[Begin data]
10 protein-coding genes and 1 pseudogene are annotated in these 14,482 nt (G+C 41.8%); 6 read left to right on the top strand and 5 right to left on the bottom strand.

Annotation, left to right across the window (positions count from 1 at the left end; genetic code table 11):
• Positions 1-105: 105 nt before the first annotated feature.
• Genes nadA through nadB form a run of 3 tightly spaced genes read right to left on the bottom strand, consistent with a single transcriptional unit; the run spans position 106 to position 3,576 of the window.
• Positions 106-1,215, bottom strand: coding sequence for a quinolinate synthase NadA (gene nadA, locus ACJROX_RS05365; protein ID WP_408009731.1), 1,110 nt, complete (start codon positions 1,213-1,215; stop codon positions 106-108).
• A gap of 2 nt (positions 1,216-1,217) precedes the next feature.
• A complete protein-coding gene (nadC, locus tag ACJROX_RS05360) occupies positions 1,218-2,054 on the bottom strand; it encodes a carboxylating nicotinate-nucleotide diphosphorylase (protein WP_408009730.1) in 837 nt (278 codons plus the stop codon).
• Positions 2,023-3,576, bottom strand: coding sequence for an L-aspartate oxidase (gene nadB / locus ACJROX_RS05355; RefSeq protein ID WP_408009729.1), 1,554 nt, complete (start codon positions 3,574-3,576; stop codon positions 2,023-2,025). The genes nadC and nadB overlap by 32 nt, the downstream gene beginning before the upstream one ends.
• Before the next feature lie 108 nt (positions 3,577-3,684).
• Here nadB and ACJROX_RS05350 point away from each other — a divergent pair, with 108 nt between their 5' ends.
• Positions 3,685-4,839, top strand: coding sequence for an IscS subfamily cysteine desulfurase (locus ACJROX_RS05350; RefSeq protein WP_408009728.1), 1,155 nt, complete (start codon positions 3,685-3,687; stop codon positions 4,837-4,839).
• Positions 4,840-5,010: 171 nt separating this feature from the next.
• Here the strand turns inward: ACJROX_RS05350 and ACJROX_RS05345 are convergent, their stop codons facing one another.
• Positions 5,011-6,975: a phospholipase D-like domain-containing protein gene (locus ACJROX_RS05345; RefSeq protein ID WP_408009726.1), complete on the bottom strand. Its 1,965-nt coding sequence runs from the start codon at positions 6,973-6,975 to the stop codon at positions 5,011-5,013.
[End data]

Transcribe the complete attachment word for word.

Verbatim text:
10 protein-coding genes and 1 pseudogene are annotated in these 14,482 nt (G+C 41.8%); 6 read left to right on the top strand and 5 right to left on the bottom strand.

Annotation, left to right across the window (positions count from 1 at the left end; genetic code table 11):
• Positions 1-105: 105 nt before the first annotated feature.
• Genes nadA through nadB form a run of 3 tightly spaced genes read right to left on the bottom strand, consistent with a single transcriptional unit; the run spans position 106 to position 3,576 of the window.
• Positions 106-1,215, bottom strand: coding sequence for a quinolinate synthase NadA (gene nadA, locus ACJROX_RS05365; protein ID WP_408009731.1), 1,110 nt, complete (start codon positions 1,213-1,215; stop codon positions 106-108).
• A gap of 2 nt (positions 1,216-1,217) precedes the next feature.
• A complete protein-coding gene (nadC, locus tag ACJROX_RS05360) occupies positions 1,218-2,054 on the bottom strand; it encodes a carboxylating nicotinate-nucleotide diphosphorylase (protein WP_408009730.1) in 837 nt (278 codons plus the stop codon).
• Positions 2,023-3,576, bottom strand: coding sequence for an L-aspartate oxidase (gene nadB / locus ACJROX_RS05355; RefSeq protein ID WP_408009729.1), 1,554 nt, complete (start codon positions 3,574-3,576; stop codon positions 2,023-2,025). The genes nadC and nadB overlap by 32 nt, the downstream gene beginning before the upstream one ends.
• Before the next feature lie 108 nt (positions 3,577-3,684).
• Here nadB and ACJROX_RS05350 point away from each other — a divergent pair, with 108 nt between their 5' ends.
• Positions 3,685-4,839, top strand: coding sequence for an IscS subfamily cysteine desulfurase (locus ACJROX_RS05350; RefSeq protein WP_408009728.1), 1,155 nt, complete (start codon positions 3,685-3,687; stop codon positions 4,837-4,839).
• Positions 4,840-5,010: 171 nt separating this feature from the next.
• Here the strand turns inward: ACJROX_RS05350 and ACJROX_RS05345 are convergent, their stop codons facing one another.
• Positions 5,011-6,975: a phospholipase D-like domain-containing protein gene (locus ACJROX_RS05345; RefSeq protein ID WP_408009726.1), complete on the bottom strand. Its 1,965-nt coding sequence runs from the start codon at positions 6,973-6,975 to the stop codon at positions 5,011-5,013.